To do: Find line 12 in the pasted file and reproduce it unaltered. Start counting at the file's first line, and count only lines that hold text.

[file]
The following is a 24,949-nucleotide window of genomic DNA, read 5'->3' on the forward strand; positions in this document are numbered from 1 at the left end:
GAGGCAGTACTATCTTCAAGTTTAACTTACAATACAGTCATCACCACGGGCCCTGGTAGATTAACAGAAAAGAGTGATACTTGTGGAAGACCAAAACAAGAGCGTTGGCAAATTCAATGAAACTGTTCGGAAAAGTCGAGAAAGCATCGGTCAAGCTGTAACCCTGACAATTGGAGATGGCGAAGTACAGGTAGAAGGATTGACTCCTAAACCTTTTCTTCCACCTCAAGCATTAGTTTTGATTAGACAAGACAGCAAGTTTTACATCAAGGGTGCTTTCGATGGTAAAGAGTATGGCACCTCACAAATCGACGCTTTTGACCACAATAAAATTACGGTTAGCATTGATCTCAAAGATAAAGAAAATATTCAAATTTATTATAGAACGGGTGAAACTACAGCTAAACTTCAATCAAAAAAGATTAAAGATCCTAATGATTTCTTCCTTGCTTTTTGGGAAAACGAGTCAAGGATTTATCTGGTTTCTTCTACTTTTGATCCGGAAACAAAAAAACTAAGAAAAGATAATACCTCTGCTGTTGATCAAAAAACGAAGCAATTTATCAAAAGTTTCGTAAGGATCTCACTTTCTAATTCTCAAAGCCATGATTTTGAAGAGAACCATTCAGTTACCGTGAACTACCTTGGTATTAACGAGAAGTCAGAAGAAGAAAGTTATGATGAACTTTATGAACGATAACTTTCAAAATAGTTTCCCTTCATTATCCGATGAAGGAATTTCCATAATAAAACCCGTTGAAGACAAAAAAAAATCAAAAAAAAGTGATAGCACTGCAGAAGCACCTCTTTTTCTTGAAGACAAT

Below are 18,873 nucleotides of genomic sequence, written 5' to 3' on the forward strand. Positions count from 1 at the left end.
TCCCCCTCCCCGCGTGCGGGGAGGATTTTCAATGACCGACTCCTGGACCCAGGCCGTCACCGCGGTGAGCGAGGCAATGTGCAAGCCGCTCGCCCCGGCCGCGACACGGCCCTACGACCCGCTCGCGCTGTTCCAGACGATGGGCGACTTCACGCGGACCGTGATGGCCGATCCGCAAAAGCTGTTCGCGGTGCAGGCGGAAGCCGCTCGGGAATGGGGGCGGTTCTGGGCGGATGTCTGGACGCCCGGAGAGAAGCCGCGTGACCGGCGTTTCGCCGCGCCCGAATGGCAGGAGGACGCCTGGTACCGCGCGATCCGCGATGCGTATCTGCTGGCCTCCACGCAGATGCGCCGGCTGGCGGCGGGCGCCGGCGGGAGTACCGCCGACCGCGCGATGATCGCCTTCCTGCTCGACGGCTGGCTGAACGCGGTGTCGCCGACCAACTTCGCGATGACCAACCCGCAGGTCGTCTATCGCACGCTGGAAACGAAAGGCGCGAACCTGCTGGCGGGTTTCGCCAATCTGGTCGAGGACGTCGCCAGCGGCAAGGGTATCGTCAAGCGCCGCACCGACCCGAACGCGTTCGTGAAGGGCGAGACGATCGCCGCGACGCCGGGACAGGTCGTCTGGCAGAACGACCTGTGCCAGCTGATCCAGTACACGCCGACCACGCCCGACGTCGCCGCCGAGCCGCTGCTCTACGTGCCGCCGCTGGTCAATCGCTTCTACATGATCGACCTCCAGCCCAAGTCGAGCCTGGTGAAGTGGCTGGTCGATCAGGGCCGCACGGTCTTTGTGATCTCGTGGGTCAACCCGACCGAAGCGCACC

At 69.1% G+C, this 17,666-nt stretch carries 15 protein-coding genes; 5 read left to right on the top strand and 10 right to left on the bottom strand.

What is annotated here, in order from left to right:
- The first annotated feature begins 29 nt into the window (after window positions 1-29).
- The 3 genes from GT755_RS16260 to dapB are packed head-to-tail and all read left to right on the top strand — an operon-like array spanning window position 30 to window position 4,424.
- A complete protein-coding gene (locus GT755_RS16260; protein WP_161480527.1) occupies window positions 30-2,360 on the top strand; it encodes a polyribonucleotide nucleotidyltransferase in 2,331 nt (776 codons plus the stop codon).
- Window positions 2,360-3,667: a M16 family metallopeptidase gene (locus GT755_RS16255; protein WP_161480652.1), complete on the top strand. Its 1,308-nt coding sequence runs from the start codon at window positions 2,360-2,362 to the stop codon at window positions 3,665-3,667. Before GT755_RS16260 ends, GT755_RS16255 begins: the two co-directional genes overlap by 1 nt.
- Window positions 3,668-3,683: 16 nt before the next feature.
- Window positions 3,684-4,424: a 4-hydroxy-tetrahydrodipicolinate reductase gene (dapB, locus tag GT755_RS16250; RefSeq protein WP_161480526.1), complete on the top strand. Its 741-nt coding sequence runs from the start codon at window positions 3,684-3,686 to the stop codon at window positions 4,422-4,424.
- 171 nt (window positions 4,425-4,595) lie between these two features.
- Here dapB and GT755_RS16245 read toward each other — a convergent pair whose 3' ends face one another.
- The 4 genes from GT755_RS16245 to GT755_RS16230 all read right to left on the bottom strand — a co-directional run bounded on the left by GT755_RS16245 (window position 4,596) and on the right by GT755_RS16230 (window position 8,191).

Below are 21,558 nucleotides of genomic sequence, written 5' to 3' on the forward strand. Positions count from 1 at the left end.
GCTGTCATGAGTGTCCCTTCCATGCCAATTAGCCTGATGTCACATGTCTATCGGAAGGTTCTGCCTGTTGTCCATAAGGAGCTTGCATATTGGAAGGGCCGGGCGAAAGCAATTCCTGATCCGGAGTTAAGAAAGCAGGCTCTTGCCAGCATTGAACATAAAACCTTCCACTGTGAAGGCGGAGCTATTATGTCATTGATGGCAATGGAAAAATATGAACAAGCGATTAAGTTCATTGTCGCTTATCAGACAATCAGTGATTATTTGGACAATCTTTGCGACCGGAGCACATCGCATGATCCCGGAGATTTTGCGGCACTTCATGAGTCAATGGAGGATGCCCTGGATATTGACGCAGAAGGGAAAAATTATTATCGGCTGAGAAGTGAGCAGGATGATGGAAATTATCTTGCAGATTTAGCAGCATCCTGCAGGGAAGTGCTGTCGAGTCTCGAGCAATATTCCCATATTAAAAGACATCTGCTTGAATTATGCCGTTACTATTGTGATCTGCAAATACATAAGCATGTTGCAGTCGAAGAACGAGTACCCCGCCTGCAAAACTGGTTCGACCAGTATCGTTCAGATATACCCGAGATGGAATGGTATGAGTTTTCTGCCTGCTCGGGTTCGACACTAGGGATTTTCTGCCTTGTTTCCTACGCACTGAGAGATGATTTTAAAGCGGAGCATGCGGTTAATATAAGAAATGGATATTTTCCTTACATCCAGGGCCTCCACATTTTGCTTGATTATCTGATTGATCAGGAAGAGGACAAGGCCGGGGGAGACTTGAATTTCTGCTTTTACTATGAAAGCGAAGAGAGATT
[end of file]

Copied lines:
- Window positions 3,684-4,424: a 4-hydroxy-tetrahydrodipicolinate reductase gene (dapB, locus tag GT755_RS16250; RefSeq protein WP_161480526.1), complete on the top strand. Its 741-nt coding sequence runs from the start codon at window positions 3,684-3,686 to the stop codon at window positions 4,422-4,424.